Hurricane activity is common in the Atlantic during August, but 2018 could be a rare exception with no tropical cyclones achieving this intensity during the month.
Two tropical storms, Debby and Ernesto, have formed so far this month, but they were far away from land in the northern Atlantic Ocean. Neither of them was in an area where conditions in the atmosphere and ocean would allow them to strengthen into hurricanes.
With a week to go in the month, there is a growing chance that August 2018 could finish with no hurricane activity. There were two Atlantic hurricanes in July this season: Beryl and Chris.
Satellite imagery for the Atlantic is quiet for late August and shows no areas of interest for possible development into a tropical storm or a hurricane. In addition, forecast guidance is not showing a clear signal for hurricane development as we close out the month.
Only eight years since the satellite era began in 1966 have had no hurricane activity in August. Most recently was five years ago in 2013. By hurricane activity we mean a named storm becoming at least a Category 1 for some period of time in a given year between Aug. 1-31.
The other seven years with no hurricanes tracking through the Atlantic basin in August are 2002, 2001, 1997, 1988, 1984, 1982 and 1967. That’s an average of about once every six to seven years August has had no hurricanes.
Historically speaking, August has the second most Atlantic hurricane formations since 1851 with 245. That’s an average of 1-2 forming in the month every year, according to NOAA. September leads the way with 404 hurricanes and October is third with 205 hurricanes.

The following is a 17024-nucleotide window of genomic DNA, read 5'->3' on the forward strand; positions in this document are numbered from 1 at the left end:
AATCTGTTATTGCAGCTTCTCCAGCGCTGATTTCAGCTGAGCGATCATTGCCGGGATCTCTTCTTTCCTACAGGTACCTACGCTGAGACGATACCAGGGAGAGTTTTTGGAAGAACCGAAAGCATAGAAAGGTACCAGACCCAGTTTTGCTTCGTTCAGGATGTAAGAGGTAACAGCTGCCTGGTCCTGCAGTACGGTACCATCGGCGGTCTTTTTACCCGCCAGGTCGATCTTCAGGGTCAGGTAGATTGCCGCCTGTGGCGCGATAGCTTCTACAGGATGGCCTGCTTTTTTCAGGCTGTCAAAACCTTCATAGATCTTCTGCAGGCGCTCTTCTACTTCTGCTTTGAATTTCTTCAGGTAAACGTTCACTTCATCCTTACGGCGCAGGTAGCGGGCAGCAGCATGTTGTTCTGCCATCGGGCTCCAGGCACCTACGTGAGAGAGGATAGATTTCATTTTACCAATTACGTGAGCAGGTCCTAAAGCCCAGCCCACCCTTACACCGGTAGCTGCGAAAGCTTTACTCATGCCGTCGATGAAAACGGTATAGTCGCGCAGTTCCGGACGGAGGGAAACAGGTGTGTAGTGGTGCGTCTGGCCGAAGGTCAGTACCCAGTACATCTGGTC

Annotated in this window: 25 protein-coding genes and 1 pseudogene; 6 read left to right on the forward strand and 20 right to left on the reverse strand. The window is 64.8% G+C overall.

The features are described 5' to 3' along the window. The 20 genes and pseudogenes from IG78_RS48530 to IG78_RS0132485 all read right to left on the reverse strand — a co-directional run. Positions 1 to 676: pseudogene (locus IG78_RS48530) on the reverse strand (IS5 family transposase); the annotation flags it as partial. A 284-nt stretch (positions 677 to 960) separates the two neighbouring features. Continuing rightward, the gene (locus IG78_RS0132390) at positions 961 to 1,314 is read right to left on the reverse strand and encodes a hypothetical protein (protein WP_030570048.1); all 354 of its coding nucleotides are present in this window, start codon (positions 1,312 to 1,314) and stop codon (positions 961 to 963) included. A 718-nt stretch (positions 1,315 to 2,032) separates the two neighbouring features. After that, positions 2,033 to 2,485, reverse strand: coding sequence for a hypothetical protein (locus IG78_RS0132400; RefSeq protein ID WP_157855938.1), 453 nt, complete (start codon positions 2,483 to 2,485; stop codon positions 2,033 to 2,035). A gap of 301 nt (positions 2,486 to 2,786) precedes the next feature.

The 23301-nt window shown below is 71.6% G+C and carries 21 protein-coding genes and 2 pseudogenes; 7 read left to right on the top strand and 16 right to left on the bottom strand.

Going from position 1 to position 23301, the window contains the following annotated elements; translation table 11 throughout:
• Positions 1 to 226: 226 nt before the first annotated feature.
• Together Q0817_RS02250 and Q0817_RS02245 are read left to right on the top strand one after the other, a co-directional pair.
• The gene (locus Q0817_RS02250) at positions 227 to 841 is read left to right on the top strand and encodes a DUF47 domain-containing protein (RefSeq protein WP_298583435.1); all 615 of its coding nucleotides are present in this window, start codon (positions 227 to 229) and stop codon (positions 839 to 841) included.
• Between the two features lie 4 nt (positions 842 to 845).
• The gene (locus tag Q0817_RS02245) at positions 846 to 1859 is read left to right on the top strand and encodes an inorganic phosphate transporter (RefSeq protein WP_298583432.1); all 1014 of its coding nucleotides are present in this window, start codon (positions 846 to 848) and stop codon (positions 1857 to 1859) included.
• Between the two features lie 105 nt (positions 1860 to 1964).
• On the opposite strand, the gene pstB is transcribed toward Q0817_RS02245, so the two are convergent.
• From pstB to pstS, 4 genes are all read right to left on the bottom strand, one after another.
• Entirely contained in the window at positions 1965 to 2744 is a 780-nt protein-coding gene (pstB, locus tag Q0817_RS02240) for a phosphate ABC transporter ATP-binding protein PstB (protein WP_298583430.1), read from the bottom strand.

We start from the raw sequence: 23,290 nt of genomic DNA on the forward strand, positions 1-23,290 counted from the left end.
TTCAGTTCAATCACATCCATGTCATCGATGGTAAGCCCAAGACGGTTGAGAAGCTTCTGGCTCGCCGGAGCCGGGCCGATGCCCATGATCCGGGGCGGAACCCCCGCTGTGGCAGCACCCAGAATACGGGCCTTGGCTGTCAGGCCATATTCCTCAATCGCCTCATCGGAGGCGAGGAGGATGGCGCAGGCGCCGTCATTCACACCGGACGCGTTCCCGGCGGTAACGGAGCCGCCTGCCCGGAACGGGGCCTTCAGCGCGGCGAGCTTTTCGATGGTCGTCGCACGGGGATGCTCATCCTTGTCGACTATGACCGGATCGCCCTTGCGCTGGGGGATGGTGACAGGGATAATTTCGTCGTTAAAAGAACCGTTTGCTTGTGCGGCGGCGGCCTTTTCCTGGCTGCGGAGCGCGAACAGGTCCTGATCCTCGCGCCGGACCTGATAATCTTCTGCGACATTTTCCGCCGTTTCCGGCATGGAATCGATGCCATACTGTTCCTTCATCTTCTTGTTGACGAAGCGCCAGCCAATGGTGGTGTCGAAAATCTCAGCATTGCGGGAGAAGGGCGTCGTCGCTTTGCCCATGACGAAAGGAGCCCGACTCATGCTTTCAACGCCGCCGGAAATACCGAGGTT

If August 2018 finishes with no hurricanes, it does not mean we are off the hook from an Atlantic hurricane impacting land in the coming months.
The period between Aug. 20 and Oct. 10 accounts for 60 percent of all Atlantic basin hurricanes, according to Dr. Phil Klotzbach, a tropical scientist at Colorado State University.
Some of the years with zero hurricanes in August have had impactful storms later in the season.
In 2002, Hurricane Lili made landfall in Louisiana during early October and caused $1.6 billion in damage.
Beulah hit south Texas in September 1967 as a major hurricane with damaging winds, flooding and more than 100 tornadoes.
There’s no guarantee that a hurricane will strike the U.S. in the next couple of months like what occurred in those years, but residents of coastal locations should have a hurricane preparedness plan in place every year no matter what.